Chronicle of the Conquest of Granada/Chapter XX

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Chapter XX[edit]


A stately convention was held by King Ferdinand in the ancient city of Cordova, composed of several of the most reverend prelates and renowned cavaliers of the kingdom, to determine upon the fate of the unfortunate Boabdil.

Don Alonso de Cardenas, the worthy master of Santiago, was one of the first who gave his counsel. He was a pious and zealous knight, rigid in his devotion to the faith, and his holy zeal had been inflamed to peculiar vehemence since his disastrous crusade among the mountains of Malaga. He inveighed with ardor against any compromise or compact with the infidels: the object of this war, he observed, was not the subjection of the Moors, but their utter expulsion from the land, so that there might no longer remain a single stain of Mahometanism throughout Christian Spain. He gave it as his opinion, therefore, that the captive king ought not to be set at liberty.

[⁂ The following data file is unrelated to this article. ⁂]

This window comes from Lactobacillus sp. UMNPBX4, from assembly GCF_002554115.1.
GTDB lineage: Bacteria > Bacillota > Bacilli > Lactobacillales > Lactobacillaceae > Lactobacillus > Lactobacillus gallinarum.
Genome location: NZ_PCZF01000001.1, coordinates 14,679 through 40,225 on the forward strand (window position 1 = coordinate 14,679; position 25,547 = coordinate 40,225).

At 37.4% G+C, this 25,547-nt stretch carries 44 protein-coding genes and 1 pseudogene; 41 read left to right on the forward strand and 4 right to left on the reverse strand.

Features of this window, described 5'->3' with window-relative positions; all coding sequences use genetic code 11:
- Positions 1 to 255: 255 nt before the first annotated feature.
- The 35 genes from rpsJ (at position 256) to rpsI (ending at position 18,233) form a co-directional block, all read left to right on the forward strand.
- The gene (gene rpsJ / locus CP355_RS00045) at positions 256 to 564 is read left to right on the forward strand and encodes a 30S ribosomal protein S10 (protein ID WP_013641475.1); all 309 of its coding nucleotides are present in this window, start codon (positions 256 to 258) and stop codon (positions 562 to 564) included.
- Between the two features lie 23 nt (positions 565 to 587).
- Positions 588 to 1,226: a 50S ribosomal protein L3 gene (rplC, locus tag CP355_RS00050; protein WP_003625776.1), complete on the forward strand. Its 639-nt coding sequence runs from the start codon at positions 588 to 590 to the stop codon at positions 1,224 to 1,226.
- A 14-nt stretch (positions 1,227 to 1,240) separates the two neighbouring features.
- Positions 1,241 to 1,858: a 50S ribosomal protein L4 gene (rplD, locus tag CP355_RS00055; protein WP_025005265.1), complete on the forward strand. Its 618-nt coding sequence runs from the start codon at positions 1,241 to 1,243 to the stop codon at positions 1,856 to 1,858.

Roderigo Ponce de Leon, marques of Cadiz, on the contrary, spoke warmly for the release of Boabdil. He pronounced it a measure of sound policy, even if done without conditions. It would tend to keep up the civil war in Granada, which was as a fire consuming the entrails of the enemy, and effecting more for the interests of Spain, without expense, than all the conquests of its arms.

The grand cardinal of Spain, Don Pedro Gonzalez de Mendoza, coincided in opinion with the marques of Cadiz. Nay (added that pious prelate and politic statesman), it would be sound wisdom to furnish the Moor with men and money and all other necessaries to promote the civil war in Granada: by this means would be produced great benefit to the service of God, since we are assured by his infallible word that "a kingdom divided against itself cannot stand."*

 *Salazar, Cronica del Gran Cardinal, p. 188.